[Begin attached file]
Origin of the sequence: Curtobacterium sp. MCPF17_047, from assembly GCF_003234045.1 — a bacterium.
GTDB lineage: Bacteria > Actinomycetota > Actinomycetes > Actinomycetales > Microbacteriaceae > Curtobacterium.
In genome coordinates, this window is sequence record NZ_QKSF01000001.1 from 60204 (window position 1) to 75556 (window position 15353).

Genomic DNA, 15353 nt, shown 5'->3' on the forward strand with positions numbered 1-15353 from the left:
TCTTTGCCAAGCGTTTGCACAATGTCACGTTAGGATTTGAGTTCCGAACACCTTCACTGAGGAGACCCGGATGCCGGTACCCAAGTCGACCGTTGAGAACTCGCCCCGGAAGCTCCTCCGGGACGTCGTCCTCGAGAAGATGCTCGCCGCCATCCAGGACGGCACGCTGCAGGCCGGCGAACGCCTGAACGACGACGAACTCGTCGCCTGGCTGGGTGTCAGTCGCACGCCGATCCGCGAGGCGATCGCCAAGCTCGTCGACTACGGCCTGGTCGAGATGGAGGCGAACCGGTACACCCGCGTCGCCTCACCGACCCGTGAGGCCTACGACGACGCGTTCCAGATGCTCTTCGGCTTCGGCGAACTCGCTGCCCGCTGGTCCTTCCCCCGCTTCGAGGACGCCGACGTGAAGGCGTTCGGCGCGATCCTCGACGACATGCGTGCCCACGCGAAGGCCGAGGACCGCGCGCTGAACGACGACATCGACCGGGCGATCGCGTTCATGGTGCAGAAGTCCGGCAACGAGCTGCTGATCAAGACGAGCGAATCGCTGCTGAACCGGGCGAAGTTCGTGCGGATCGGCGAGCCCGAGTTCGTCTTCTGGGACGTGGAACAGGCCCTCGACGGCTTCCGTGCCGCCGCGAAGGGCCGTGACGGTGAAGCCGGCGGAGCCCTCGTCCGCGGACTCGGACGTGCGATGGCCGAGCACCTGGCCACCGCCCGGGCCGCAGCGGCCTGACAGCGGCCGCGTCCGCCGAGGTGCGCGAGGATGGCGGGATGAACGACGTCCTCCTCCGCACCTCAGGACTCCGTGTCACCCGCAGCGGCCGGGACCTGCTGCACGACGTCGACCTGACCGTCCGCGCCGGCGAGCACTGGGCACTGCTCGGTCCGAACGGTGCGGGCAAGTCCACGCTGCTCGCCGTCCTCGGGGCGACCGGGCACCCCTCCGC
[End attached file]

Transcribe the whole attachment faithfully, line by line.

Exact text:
Origin of the sequence: Curtobacterium sp. MCPF17_047, from assembly GCF_003234045.1 — a bacterium.
GTDB lineage: Bacteria > Actinomycetota > Actinomycetes > Actinomycetales > Microbacteriaceae > Curtobacterium.
In genome coordinates, this window is sequence record NZ_QKSF01000001.1 from 60204 (window position 1) to 75556 (window position 15353).

Genomic DNA, 15353 nt, shown 5'->3' on the forward strand with positions numbered 1-15353 from the left:
TCTTTGCCAAGCGTTTGCACAATGTCACGTTAGGATTTGAGTTCCGAACACCTTCACTGAGGAGACCCGGATGCCGGTACCCAAGTCGACCGTTGAGAACTCGCCCCGGAAGCTCCTCCGGGACGTCGTCCTCGAGAAGATGCTCGCCGCCATCCAGGACGGCACGCTGCAGGCCGGCGAACGCCTGAACGACGACGAACTCGTCGCCTGGCTGGGTGTCAGTCGCACGCCGATCCGCGAGGCGATCGCCAAGCTCGTCGACTACGGCCTGGTCGAGATGGAGGCGAACCGGTACACCCGCGTCGCCTCACCGACCCGTGAGGCCTACGACGACGCGTTCCAGATGCTCTTCGGCTTCGGCGAACTCGCTGCCCGCTGGTCCTTCCCCCGCTTCGAGGACGCCGACGTGAAGGCGTTCGGCGCGATCCTCGACGACATGCGTGCCCACGCGAAGGCCGAGGACCGCGCGCTGAACGACGACATCGACCGGGCGATCGCGTTCATGGTGCAGAAGTCCGGCAACGAGCTGCTGATCAAGACGAGCGAATCGCTGCTGAACCGGGCGAAGTTCGTGCGGATCGGCGAGCCCGAGTTCGTCTTCTGGGACGTGGAACAGGCCCTCGACGGCTTCCGTGCCGCCGCGAAGGGCCGTGACGGTGAAGCCGGCGGAGCCCTCGTCCGCGGACTCGGACGTGCGATGGCCGAGCACCTGGCCACCGCCCGGGCCGCAGCGGCCTGACAGCGGCCGCGTCCGCCGAGGTGCGCGAGGATGGCGGGATGAACGACGTCCTCCTCCGCACCTCAGGACTCCGTGTCACCCGCAGCGGCCGGGACCTGCTGCACGACGTCGACCTGACCGTCCGCGCCGGCGAGCACTGGGCACTGCTCGGTCCGAACGGTGCGGGCAAGTCCACGCTGCTCGCCGTCCTCGGGGCGACCGGGCACCCCTCCGC